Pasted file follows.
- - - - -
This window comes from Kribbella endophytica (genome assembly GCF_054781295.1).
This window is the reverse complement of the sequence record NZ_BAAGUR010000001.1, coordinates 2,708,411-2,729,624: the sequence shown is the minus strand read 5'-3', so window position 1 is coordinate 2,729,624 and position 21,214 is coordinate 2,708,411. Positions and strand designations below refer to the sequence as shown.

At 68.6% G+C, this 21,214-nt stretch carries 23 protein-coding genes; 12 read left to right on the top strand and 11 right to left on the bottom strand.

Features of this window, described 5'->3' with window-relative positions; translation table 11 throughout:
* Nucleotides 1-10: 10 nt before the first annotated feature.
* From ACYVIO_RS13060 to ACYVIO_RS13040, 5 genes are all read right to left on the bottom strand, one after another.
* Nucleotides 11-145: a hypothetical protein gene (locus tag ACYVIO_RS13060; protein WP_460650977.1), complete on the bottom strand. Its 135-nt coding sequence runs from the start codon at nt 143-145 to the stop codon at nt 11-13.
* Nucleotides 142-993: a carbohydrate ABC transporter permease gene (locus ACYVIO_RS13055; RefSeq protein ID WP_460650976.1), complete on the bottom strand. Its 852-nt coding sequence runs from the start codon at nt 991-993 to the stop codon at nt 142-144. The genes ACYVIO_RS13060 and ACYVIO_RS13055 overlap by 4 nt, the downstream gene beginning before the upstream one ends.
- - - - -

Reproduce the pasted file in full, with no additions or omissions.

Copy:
This window comes from Kribbella endophytica (genome assembly GCF_054781295.1).
This window is the reverse complement of the sequence record NZ_BAAGUR010000001.1, coordinates 2,708,411-2,729,624: the sequence shown is the minus strand read 5'-3', so window position 1 is coordinate 2,729,624 and position 21,214 is coordinate 2,708,411. Positions and strand designations below refer to the sequence as shown.

At 68.6% G+C, this 21,214-nt stretch carries 23 protein-coding genes; 12 read left to right on the top strand and 11 right to left on the bottom strand.

Features of this window, described 5'->3' with window-relative positions; translation table 11 throughout:
* Nucleotides 1-10: 10 nt before the first annotated feature.
* From ACYVIO_RS13060 to ACYVIO_RS13040, 5 genes are all read right to left on the bottom strand, one after another.
* Nucleotides 11-145: a hypothetical protein gene (locus tag ACYVIO_RS13060; protein WP_460650977.1), complete on the bottom strand. Its 135-nt coding sequence runs from the start codon at nt 143-145 to the stop codon at nt 11-13.
* Nucleotides 142-993: a carbohydrate ABC transporter permease gene (locus ACYVIO_RS13055; RefSeq protein ID WP_460650976.1), complete on the bottom strand. Its 852-nt coding sequence runs from the start codon at nt 991-993 to the stop codon at nt 142-144. The genes ACYVIO_RS13060 and ACYVIO_RS13055 overlap by 4 nt, the downstream gene beginning before the upstream one ends.